The Why and How of Direct Solicitation Part 2: Cultivation

The Why and How of Direct Solicitation Part 2: Cultivation

See Compass Magazine vol. 15 for Part 1: The Ask

By Rabbi Yisroel Brod Kfar Chabad, Eretz Yisroel

Part 1 in this series discussed the process of “the ask” in great detail, as well as its immediate follow-up (a thank you letter and recording of the next step). What’s next?

Cultivation.

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Cultivate: to grow or raise (something) under conditions that you can control (merriam-webster.com).

Of course, when dealing with people (as opposed to soil) there is no way “that you can control.” However, although you cannot be sure of how another person will react to something, proper cultivation while fundraising is most likely to—at the very least—bring you closer to achieving your goal.

So, let’s begin by understanding what cultivation is all about and how we can implement cultivation in a genuine, systematic, and professional manner.

“אסתכל באורייתא וברא עלמא” – We learn everything from the Torah.

Who was the first to implement cultivation? It was Hashem Himself. The Talmud tells us that before Hashem gave us the Torah, כפה עליהם הר כגיגית. Chassidus explains that הר represents love. Hashem showed us such love that when He came to give us the Torah we couldn’t say “No.” This was cultivation par excellence! Hashem did exactly what we would like to do to all our donors: bring them to a position such that when we ask them for something, they will say “Yes” because they will be unable to say “No.” Or, even better than that, because they really would like to say “Yes.”

When we bring our baalei batim cheesecake before Shavuos, shemurah matzah before Pesach, mishloach manos on Purim, or an invitation to a Shabbos meal, whether or not we (or they) realize it, the relationship is being strengthened, one step at a time. These continuous gestures bring us closer, until we reach the point where the baalei batim are happy to honor our requests.

When we become conscious of this reality and begin to plan the process of cultivation, we will be able to accomplish much more and in a more meaningful manner—and the results will be most rewarding.

There are two types of cultivation:

  1. Wholesale (standardized)
  2. 2. Retail (individualized)

Wholesale cultivation includes most of the items mentioned above. These are the standard things we do with or for our baalei batim before yomim tovim or at other opportunities. This process is one of a wholesale nature because it is mass-produced, usually takes place during a specific period of time, and is a means through which we hope to reach most of our baalei batim.

Retail cultivation is a very different type of cultivation. It is personal, it is planned, it is implemented when you make an active decision to implement it, and it occurs in the form of one calculated step followed by another.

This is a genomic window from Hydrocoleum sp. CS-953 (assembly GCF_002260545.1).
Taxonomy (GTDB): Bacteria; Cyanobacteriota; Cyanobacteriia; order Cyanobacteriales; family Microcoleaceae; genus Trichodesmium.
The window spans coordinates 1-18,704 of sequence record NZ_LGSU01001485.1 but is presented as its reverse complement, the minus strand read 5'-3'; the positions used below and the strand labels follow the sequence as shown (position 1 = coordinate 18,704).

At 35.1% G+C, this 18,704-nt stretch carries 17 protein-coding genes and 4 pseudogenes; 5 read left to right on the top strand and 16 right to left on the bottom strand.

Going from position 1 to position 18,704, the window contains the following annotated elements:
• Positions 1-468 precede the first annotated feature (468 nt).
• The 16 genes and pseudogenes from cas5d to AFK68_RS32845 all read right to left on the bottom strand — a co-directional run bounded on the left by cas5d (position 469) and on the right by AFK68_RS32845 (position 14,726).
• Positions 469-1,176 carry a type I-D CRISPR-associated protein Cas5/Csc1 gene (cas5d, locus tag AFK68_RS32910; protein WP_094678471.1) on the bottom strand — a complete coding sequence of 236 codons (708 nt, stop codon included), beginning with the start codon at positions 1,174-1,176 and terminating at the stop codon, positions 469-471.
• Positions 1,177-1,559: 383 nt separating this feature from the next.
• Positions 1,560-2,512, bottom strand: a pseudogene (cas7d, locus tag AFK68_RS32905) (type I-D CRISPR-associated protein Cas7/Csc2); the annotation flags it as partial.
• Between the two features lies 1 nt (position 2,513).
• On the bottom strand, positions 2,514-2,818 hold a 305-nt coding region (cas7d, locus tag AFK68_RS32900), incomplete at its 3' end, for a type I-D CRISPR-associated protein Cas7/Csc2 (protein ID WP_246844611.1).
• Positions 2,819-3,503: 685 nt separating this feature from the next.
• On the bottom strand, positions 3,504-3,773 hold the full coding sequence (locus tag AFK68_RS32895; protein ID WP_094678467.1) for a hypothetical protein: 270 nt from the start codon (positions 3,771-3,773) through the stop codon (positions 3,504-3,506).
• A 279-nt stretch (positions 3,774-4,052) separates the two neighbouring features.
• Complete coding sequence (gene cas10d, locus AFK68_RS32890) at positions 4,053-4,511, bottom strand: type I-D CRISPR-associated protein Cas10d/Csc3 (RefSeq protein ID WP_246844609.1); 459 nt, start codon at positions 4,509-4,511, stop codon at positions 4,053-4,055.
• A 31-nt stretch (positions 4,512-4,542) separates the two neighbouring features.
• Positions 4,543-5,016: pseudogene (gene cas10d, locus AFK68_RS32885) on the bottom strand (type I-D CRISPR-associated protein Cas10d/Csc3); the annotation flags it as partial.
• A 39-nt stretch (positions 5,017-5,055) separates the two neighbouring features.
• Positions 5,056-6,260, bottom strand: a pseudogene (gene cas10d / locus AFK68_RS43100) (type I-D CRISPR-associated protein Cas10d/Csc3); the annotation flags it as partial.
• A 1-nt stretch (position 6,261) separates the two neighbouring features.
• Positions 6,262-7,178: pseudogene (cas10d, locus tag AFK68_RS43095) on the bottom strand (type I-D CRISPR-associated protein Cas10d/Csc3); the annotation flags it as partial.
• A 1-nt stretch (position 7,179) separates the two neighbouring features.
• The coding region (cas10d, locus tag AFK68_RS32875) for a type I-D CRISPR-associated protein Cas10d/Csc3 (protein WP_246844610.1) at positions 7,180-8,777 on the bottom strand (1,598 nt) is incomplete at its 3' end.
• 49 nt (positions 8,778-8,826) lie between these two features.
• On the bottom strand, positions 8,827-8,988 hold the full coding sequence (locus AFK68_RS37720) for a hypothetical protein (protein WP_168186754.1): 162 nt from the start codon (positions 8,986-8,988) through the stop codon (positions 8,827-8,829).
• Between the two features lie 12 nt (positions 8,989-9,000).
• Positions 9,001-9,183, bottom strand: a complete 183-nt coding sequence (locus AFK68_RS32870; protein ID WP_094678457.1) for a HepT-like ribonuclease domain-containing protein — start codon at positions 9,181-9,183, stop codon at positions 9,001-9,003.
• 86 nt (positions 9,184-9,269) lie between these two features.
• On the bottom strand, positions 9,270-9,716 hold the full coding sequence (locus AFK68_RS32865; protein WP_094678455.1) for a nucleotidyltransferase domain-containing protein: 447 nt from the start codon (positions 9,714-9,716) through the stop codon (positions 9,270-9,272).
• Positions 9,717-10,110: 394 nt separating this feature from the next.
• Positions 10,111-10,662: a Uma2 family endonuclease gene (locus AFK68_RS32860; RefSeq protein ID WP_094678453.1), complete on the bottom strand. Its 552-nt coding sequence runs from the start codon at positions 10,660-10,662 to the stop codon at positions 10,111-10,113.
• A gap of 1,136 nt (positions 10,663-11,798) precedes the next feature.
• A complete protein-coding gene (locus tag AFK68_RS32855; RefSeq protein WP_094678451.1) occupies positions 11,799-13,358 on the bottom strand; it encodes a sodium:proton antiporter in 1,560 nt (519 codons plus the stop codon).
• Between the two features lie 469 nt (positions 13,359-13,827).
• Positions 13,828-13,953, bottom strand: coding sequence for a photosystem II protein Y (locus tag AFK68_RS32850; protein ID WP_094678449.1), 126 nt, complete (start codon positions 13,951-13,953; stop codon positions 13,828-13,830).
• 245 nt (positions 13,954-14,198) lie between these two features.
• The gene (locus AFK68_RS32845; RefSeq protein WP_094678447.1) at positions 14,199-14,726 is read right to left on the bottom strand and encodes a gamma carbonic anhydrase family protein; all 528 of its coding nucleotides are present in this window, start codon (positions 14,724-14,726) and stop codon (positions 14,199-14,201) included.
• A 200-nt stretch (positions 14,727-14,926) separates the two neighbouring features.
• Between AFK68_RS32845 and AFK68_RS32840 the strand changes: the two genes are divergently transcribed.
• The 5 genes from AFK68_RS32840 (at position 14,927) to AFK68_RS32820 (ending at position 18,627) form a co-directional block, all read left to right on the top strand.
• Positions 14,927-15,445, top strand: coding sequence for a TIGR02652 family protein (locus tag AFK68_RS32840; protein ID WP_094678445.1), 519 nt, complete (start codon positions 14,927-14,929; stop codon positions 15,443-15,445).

How are we to know what type of cultivation is suitable for each baal habos?

To answer this question, we must first ask ourselves another question: What goal are we trying to achieve through this cultivation? To receive a major gift (if yes, we must clearly define what that “major gift” includes)? To bring this family closer to Yiddishkeit? To bridge a connection with another person or institution?

Only once we have made this determination can we proceed.

One rule to remember: the more you want from your baal habos, the longer you will have to implement retail cultivation.

Key Points for Genuine, Systematic, Professional Retail Cultivation

  1. Have self-respect.

    Not because of your decision to actively implement retail cultivation do you give up on anything meaningful and valuable to you. The famous story of Rabbi Moshe Feller’s first meeting with Professor Velvel Green OBM serves as a classic example. Classified NASA lab notwithstanding, he pulled out his gartel and davened mincha—and the rest is history. Reb Moshe had self-respect for his values, for his principles, for his Yiddishkeit, and for his loyalty to his meshaleiach.

  2. Be genuine.

    Don’t try to be someone else, nor do something you heard “works” but is not really you. Be yourself, and be honest and comfortable with what you are doing.

  3. Be consistent.

    It is almost impossible to create a meaningful relationship if it is not going to be consistent. Consistency is a form of stability that leads to a higher level of respect and, as such, is the key to long-term retail cultivation.

  4. Be sensitive.

    The entire process of cultivation (as with fundraising in general) is not a science—it is an art. And you must try to master this art. Part of the art includes being sensitive to the other person’s needs and leaving room for his pace and willingness to get to where you would like him to go.
    Be careful not to jump onto an opportunity that has made itself available, such as a simcha or an unfortunate tragedy. Yes, you should be there for him, but be there in a genuine manner and not as a means to meet your goals.